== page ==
The good news: You still have a few weeks of 2015 left to save your project from impending doom. And once you’ve done that you can use all your energy to work on your project’s success in 2016. So, what do you have to do?
1. Be honest
“So…how’s the project going?” – Up until now you’ve been answering this question with a curt “fine” and maybe you even believed it. Stop that right now! Stop sugarcoating. If things were “fine” you wouldn’t be reading this article, would you (unless, of course, you’re just an interested reader of our blog, then please continue reading comfortably)? The quicker you accept that your project has gone off track, the quicker can you start implementing counter measures. Right now, you’re probably wasting too much energy on trying to cover up the problems in your project instead of using it to save it. Set things straight and tackle the challenges heads on!
2. Clarify expectations
Maybe your client has been suspecting for a while that something’s wrong, or maybe they’re completely clueless. Either way, clear the air. Now. Make your expectations clear and get their feedback. You can only secure your client/sponsor’s support and get the decision makers on your side after you’ve clarified their and your own expectations.
3. Get an overview
Turn your bad gut feeling into quantifiable numbers and data without any embellishments. How much are you behind in your plan? By how much did you overrun your budget? Quickly say goodbye to your “this will somehow turn out alright” mentality. Identify the problems in your project instead and collect all necessary information. You can do this with a professional project management software or with Microsoft Excel. It’s important that all team members are open and honest. Demand precise information and don’t just accept a dismissive “we’re almost done”.
4. Make sacrifices
You’ll have to get ready to concede one corner of the magic triangle: either you need more budget, time, or you’ll have to decrease your scope. The important thing is that the decision makers and clients buy in to this plan – only then will you be able to make qualified decisions on how to progress with the project. Hence, steps 1 and 2.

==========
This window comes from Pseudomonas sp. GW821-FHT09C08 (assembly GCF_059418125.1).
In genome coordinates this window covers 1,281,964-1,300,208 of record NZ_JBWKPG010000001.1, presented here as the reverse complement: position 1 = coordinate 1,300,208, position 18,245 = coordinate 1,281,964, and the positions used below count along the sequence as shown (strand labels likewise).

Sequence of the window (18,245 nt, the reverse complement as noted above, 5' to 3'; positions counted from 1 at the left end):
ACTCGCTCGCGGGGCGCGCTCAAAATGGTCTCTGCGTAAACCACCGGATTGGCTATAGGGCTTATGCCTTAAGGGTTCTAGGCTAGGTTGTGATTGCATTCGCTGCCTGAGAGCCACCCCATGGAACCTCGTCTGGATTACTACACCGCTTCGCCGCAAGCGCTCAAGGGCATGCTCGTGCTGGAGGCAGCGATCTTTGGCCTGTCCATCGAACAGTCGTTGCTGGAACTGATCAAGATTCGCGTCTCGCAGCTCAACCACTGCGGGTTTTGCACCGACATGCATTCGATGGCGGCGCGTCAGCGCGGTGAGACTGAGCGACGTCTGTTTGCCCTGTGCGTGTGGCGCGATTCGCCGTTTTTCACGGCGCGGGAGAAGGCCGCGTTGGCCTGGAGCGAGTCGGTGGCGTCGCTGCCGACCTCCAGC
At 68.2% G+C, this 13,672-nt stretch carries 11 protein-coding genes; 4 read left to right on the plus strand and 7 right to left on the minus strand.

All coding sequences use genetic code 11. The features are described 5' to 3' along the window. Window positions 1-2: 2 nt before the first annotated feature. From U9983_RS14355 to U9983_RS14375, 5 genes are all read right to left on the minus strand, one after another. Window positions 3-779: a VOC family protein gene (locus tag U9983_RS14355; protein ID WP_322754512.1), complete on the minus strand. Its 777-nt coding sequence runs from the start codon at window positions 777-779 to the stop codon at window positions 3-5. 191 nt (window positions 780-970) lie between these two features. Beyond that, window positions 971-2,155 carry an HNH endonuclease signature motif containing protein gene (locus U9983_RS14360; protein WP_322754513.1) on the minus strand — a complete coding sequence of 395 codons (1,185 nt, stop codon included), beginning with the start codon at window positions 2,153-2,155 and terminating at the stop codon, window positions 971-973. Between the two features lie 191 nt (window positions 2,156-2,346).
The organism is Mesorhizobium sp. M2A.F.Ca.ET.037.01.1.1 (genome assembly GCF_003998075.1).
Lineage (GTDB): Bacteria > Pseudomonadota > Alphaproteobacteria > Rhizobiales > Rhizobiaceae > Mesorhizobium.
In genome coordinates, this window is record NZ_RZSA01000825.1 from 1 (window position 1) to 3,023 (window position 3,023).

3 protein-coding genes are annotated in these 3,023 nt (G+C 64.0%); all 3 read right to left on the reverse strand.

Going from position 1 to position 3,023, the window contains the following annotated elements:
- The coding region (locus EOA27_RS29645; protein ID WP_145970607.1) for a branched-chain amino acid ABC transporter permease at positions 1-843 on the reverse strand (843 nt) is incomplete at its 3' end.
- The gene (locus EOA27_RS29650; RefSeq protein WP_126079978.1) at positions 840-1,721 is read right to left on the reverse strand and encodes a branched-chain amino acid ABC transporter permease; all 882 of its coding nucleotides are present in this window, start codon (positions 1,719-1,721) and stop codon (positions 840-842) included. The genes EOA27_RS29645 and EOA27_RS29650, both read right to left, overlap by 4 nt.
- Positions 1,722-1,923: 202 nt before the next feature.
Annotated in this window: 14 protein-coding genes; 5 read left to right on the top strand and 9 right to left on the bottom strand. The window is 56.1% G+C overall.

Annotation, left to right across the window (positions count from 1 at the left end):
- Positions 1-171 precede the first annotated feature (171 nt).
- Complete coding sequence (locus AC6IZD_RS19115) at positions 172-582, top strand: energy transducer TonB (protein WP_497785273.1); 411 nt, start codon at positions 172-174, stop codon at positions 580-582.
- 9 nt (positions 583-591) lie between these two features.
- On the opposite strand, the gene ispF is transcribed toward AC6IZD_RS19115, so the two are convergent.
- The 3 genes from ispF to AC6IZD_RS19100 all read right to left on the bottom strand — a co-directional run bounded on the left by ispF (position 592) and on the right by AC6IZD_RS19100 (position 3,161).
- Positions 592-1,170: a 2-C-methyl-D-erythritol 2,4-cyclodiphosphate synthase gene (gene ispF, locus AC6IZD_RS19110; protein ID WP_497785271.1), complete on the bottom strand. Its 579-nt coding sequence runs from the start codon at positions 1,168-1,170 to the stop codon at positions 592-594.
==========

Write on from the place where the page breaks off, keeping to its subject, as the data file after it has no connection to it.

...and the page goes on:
5. Give yourself some tough love
There’s a reason why you need to face management and explain that the project isn’t going as well as planned. Find this reason. Otherwise you’ll be standing in the same spot a few months from now and be none the wiser. It’s not about finding the culprit or a scapegoat – though that’s usually easy to do. It’s about finding the root cause(s) of the problem:
a, Is the project organization of your business even qualified to lead a project to success? Or does the problem lie in the system itself?
b, Was there a problem with the goal definition? Was the project’s objective unclear or badly defined?
c, Are there any factors that prevent the successful implementation of the project?
d, Is there a problem with expectation management? Maybe there were too many increasing expectations and too many demands made along the way without sufficient adaptation of time and budget.
e, Could it be that your PM method is unsuitable for this specific project?
f, Is there a lack of leadership? Did you maybe neglect the management of the project because you were too involved with other tasks?
This list could be continued endlessly. At this point it might actually be advisable to hire an external expert who can assess the project from a neutral point of view and keep things objective.
6. Set priorities
Next year, things should be going much better for the project? While a positive mindset is essential, of course, don’t just hope for improvement. The situation is serious and you will have to take different measures to avoid wasting even more money and to still generate some project value in the end. Communicate clearly defined priorities to your team and client(s). Ask upper management to do the same. Define clear steps to bring the project back on track, explain why you set the priorities the way you did and what the expected outcome is. A declaration of intention is not enough. Allocate tasks and demand a careful execution of these tasks. Monitor your data and make adjustments when needed.
(Text by Sabine Pfleger, translated by Linh Tran)